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U.S. Geological Survey - Microbiology

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Microbiology Research Activities

U.S. Geological Survey microbiology efforts span the disciplines and cover many broad research areas, including fish and wildlife health and disease, climate change, microbial ecology, public health and water quality, geomicrobiology, and ecosystem function. More about USGS Microbiology


Research Activities for Resource Management

Microbiology research is supported across USGS Science Disciplines Biology, Geography, Geology, and Water.*

Fish and Wildlife DiseaseMontastraea cavernosa with yellow blotch/band disease. Photo credit: USGS
Researchers bring understanding to how diseases interact with their fish and wildlife hosts.
BioremediationWBC-2 microbial consortium. Photo credit: Geosyntec Consultants
Scientists discover how microbes can clean up contamination in the environment.
Climate ChangeEarth. Photo credit: National Aeronautics and Space Administration (NASA)
Microbes and their impact on the Earth's climate are studied to discover the role microbes play in climate change.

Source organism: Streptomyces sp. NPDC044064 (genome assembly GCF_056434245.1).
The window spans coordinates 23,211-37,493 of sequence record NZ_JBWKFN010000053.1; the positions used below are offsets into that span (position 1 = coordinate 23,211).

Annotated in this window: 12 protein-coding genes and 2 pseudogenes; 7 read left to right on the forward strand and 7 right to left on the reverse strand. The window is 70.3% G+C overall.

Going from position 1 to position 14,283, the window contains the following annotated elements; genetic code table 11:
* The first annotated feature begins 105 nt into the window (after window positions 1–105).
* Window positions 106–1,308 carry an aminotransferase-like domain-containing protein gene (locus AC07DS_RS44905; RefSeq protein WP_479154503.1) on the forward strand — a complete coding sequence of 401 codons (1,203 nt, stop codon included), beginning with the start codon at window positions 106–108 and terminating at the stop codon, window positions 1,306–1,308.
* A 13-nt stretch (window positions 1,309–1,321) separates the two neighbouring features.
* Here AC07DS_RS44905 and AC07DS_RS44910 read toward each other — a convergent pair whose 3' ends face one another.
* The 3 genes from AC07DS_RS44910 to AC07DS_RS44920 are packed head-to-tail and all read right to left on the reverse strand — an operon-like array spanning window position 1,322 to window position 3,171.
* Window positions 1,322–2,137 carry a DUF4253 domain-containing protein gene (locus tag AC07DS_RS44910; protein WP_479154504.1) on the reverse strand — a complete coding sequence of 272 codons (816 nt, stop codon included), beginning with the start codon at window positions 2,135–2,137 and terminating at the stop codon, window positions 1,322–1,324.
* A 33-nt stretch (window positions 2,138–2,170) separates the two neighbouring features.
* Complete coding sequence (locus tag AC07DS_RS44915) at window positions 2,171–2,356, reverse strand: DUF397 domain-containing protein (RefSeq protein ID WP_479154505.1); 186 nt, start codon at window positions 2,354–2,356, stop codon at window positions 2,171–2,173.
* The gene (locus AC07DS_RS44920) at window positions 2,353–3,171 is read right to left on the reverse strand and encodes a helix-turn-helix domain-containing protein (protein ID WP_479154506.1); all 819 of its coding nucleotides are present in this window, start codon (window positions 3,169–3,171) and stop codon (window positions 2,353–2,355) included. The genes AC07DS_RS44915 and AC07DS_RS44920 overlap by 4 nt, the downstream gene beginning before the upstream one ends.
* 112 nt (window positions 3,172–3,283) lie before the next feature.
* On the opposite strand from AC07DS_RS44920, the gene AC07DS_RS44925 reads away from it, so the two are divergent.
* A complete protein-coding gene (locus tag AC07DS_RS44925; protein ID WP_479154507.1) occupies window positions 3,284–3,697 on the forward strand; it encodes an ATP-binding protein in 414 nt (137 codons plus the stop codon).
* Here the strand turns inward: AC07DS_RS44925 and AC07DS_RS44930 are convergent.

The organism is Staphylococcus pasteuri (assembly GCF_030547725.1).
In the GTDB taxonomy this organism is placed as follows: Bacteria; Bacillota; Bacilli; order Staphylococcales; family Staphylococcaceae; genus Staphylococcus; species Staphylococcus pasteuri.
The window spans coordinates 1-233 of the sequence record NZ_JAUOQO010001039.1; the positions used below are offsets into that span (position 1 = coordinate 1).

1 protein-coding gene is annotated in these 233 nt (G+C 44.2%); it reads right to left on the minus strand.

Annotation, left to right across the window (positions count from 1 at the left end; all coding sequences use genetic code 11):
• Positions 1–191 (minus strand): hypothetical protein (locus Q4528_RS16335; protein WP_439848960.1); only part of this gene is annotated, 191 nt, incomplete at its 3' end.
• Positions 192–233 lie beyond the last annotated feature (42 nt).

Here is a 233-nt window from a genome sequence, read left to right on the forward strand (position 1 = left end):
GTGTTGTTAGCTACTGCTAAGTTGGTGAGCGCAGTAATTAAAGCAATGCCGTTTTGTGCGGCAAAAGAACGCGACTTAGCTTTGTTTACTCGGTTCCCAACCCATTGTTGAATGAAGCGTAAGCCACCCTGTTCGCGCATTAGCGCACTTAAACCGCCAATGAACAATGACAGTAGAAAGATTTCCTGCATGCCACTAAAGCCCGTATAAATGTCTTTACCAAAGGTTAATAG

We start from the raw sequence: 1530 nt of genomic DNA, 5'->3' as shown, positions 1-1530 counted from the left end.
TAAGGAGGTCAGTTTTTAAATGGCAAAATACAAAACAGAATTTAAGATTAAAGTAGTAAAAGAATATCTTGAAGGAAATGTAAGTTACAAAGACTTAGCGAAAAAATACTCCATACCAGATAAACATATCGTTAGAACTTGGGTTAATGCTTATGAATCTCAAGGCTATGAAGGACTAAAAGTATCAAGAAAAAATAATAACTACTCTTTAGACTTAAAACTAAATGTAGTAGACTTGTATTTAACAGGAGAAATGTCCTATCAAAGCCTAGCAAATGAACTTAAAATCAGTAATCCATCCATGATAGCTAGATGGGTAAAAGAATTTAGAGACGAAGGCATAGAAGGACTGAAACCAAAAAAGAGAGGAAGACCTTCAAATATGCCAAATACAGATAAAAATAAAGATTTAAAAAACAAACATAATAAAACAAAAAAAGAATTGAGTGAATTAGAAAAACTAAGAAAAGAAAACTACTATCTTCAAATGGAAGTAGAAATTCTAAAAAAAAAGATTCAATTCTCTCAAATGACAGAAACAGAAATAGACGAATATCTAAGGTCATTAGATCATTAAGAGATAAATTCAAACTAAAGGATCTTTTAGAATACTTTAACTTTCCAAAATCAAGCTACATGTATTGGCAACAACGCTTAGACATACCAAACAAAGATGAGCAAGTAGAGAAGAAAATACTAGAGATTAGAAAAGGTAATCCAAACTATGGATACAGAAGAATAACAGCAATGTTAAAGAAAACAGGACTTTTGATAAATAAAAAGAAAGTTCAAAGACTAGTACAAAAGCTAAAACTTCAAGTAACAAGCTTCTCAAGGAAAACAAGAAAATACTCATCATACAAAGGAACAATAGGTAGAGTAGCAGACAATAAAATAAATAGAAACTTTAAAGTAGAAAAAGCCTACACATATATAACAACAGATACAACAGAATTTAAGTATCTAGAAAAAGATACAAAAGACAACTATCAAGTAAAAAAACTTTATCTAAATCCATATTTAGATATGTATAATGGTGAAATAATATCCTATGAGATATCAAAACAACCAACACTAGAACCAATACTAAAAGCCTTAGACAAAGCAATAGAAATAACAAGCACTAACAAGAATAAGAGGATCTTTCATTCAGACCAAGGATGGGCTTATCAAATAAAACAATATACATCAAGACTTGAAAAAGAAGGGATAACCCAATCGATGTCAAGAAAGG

EnergyCoal boring rig at dusk in Texas. Photo credit: USGS
From supplying energy to impacting human health, scientists study the microbes that play a role in the Nation's energy resources.
Ecosystem FunctionPacific Northwestern forest. Photo credit: USGS Forest and Rangeland Ecosystem Science Center
The latest tools and techniques are used to understand the role of microbes in shaping the environment.
Geographic Patterns
Phospholipid fatty acids and soil health map. Image credit: J. Holloway, USGSScientists provide insight on the distribution of microbes that impact public health and ecosystem function.
GeomicrobiologyOpen water in post-Katrina marsh, Louisiana. Photo credit: J. Holloway, USGS
Researchers investigate how microbes interact with the nonliving parts of Earth such as soils, sediment, and atmosphere.
Human Health
Human liver tissue. Photo credit: USGS Using microbes, scientists study environmental agents that can impact human health.
Microbial EcologyThe colorful landscape and incredible diversity of a deep-sea reef in the Aleutian Islands. Photo credit: Alberto Lindner, NOAA Fisheries
Scientists use the latest techniques to understand the living community of microbes in the environment.
Water QualityAnabaena planktonica. Arrow points to the heterocyst, the site of atmospheric nitrogen fixation. Photo credit: Barry H. Rosen, USGS
Chemicals, algal blooms, and pathogens are measured and monitored to assist beach health and other water quality programs.
Selenium nanospheres formed by Bacillus selenitireducensScientists reveal the impact of nanoparticles on ecosystems and organisms, as well as new uses for energy production, industry, and science.

*Research summaries are contributed by USGS scientists and information specialists from across USGS disciplines. For the goals of this Web site, see "Feedback about the Web site" under Contact Us.

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